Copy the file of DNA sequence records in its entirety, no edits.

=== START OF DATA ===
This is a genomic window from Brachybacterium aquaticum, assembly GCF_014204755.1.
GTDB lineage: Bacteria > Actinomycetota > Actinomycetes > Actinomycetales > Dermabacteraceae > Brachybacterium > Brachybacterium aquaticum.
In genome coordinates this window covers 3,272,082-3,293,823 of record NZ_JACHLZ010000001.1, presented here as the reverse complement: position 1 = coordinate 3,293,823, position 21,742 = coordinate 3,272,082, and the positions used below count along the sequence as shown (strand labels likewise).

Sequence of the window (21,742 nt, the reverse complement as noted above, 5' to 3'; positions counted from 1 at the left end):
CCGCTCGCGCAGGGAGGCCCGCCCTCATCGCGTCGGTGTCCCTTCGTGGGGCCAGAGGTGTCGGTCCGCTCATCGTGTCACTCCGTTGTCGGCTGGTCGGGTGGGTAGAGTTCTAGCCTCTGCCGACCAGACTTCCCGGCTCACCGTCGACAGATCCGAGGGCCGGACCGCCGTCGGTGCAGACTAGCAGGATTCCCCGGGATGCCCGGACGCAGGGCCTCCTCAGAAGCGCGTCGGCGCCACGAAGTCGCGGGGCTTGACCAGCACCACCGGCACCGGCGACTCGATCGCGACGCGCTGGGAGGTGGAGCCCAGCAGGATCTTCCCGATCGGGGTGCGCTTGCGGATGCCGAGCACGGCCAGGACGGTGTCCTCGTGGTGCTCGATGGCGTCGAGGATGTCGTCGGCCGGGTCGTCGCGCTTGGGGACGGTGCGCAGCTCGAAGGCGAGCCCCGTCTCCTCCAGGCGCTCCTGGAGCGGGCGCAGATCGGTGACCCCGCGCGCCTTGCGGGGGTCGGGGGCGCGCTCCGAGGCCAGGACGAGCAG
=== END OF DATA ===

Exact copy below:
This is a genomic window from Brachybacterium aquaticum, assembly GCF_014204755.1.
GTDB lineage: Bacteria > Actinomycetota > Actinomycetes > Actinomycetales > Dermabacteraceae > Brachybacterium > Brachybacterium aquaticum.
In genome coordinates this window covers 3,272,082-3,293,823 of record NZ_JACHLZ010000001.1, presented here as the reverse complement: position 1 = coordinate 3,293,823, position 21,742 = coordinate 3,272,082, and the positions used below count along the sequence as shown (strand labels likewise).

Sequence of the window (21,742 nt, the reverse complement as noted above, 5' to 3'; positions counted from 1 at the left end):
CCGCTCGCGCAGGGAGGCCCGCCCTCATCGCGTCGGTGTCCCTTCGTGGGGCCAGAGGTGTCGGTCCGCTCATCGTGTCACTCCGTTGTCGGCTGGTCGGGTGGGTAGAGTTCTAGCCTCTGCCGACCAGACTTCCCGGCTCACCGTCGACAGATCCGAGGGCCGGACCGCCGTCGGTGCAGACTAGCAGGATTCCCCGGGATGCCCGGACGCAGGGCCTCCTCAGAAGCGCGTCGGCGCCACGAAGTCGCGGGGCTTGACCAGCACCACCGGCACCGGCGACTCGATCGCGACGCGCTGGGAGGTGGAGCCCAGCAGGATCTTCCCGATCGGGGTGCGCTTGCGGATGCCGAGCACGGCCAGGACGGTGTCCTCGTGGTGCTCGATGGCGTCGAGGATGTCGTCGGCCGGGTCGTCGCGCTTGGGGACGGTGCGCAGCTCGAAGGCGAGCCCCGTCTCCTCCAGGCGCTCCTGGAGCGGGCGCAGATCGGTGACCCCGCGCGCCTTGCGGGGGTCGGGGGCGCGCTCCGAGGCCAGGACGAGCAG